Vitamin C and Vitamin E in Diet Reduce Risk of Parkinson’s Disease

Recent research studying almost 44,000 men and women finds that higher levels of vitamin C and vitamin E in the diet are associated with lower risk of Parkinson’s Disease1.

Vitamins C and E are antioxidants2. Antioxidants counteract oxidative stress, which is caused by highly reactive molecules known as free radicals2. Oxidative stress has various sources such as sunlight, air pollution, cigarette smoke and exercise2. Oxidative stress can cause cell damage (through damage to molecules in the body) and can contribute to many diseases such as cancer, heart disease, diabetes, Alzheimer’s disease, Parkinson’s disease and even eye diseases2. Therefore, antioxidants may be beneficial to prevent molecular damage and maintain health of cells.

A recent Swedish study explored the effects of certain dietary factors on the incidence of development of Parkinson’s disease (PD) in almost 44,000 men and women1. These factors included dietary intake of vitamin C, vitamin E and beta-carotene1. The intakes of these specific micronutrients was compared to the incidence of PD in the group1.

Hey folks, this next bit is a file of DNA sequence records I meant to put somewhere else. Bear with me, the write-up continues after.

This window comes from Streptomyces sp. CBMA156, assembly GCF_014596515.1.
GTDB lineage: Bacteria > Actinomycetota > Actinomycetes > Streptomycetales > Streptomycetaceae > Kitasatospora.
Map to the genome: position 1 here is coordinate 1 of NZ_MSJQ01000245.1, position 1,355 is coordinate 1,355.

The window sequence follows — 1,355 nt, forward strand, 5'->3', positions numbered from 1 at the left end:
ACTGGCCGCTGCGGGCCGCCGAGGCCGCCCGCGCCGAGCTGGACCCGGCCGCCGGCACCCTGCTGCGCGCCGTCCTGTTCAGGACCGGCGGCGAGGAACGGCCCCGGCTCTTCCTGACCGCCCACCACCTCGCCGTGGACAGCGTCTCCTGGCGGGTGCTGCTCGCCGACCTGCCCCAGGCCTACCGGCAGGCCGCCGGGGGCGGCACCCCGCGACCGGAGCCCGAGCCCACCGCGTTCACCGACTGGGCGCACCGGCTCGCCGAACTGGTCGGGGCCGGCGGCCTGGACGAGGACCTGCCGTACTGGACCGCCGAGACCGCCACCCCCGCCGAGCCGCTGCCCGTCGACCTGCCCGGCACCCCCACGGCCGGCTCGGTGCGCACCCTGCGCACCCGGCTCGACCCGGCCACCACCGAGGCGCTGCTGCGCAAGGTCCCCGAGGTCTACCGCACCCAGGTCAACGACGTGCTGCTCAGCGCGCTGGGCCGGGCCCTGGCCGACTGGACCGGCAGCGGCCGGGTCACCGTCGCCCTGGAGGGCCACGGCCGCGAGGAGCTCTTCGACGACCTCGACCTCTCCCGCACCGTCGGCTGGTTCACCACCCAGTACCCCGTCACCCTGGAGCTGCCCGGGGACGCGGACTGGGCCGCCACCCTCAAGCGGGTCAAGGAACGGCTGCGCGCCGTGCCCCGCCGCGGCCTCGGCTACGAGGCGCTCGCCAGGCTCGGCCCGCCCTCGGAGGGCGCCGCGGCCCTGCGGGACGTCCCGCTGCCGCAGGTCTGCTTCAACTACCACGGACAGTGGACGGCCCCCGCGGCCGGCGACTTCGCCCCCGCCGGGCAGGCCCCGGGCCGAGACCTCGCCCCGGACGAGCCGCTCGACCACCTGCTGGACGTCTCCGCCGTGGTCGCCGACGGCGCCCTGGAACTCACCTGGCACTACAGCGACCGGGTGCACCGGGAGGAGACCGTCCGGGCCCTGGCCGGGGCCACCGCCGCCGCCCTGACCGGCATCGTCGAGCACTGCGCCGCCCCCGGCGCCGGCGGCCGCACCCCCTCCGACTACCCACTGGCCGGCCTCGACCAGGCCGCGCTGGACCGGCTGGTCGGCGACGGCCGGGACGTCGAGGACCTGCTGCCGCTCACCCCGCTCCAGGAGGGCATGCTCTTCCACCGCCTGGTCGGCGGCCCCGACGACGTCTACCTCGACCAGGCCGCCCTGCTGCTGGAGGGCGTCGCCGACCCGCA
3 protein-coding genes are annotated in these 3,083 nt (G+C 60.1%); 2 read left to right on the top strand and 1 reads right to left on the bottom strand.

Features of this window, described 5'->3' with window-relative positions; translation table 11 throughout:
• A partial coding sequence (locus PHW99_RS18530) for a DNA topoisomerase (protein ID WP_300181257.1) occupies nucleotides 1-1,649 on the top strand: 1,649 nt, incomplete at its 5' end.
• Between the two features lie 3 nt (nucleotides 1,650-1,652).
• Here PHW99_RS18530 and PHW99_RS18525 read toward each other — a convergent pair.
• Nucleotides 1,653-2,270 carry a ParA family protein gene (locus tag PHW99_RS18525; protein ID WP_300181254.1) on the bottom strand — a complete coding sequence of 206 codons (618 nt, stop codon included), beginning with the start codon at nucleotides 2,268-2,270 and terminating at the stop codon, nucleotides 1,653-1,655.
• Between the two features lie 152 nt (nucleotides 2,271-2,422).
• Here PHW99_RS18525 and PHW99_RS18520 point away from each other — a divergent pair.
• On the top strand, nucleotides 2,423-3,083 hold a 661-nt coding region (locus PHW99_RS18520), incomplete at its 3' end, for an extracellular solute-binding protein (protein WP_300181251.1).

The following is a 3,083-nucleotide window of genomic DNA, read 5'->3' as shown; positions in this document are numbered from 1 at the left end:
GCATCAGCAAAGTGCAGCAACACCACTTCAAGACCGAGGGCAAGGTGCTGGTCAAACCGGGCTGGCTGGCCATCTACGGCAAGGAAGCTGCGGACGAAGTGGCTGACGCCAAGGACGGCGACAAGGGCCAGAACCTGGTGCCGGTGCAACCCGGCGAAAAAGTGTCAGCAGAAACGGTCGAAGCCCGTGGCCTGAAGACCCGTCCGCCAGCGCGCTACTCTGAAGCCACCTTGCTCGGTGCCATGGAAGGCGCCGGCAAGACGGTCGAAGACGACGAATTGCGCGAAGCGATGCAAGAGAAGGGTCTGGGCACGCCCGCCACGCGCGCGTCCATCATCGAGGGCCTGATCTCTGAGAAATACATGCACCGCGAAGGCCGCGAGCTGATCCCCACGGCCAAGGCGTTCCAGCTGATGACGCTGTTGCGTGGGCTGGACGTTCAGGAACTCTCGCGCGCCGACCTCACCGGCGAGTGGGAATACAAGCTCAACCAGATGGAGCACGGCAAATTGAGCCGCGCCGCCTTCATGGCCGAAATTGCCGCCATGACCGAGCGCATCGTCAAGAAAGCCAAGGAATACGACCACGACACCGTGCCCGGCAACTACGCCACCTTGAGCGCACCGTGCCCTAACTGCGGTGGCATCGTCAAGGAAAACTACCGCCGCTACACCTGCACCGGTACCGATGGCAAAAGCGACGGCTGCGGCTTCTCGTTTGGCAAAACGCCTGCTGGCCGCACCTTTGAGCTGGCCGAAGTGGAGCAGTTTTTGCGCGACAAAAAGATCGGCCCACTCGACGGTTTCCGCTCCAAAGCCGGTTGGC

Beta-carotene had no correlation to PD risk1. However, intake of vitamins C and E was inversely correlated to the risk of PD1 indicating that these antioxidants provided some neuroprotective effect which diminished the incidence of PD.

This study may allow the inference that it may be beneficial to increase these vitamins in the diet to reduce risk of PD, but it does not necessarily mean that the association seen was caused by the intake of these vitamins, as people ingesting more of these vitamins might just have healthier diets and lifestyles. It may be the case that there was a causal relationship but this is hard to prove from an association study. There could also be a non-causal relationship; supporting this is the finding from an older study comparing levels of antioxidants in the blood of PD patients which found no evidence that antioxidants contributed to onset or progression of PD3. Lastly, both theories may be true, where vitamins C and E in diet played a minor role. Regardless, the overall message of intaking enough vitamin C (such as through eating oranges and strawberries) and vitamin E (such as through eating nuts and seeds) is probably conducive to good health.



  1. Hantikainen E., Lagerros Y., et al 2021. Dietary Antioxidants and the Risk of Parkinson Disease. The Swedish National March Cohort. Neurology Feb 2021, 96 (6) e895-e903; DOI:  
  1. NIH 2021. Antioxidants: In Depth. Available online at  
  1. King D.,Playfer J.,and Roberts N., 1992. Concentrations of vitamins A, C and E in elderly patients with Parkinson’s disease.Postgrad Med J(1992)68,634-637. Available online at 


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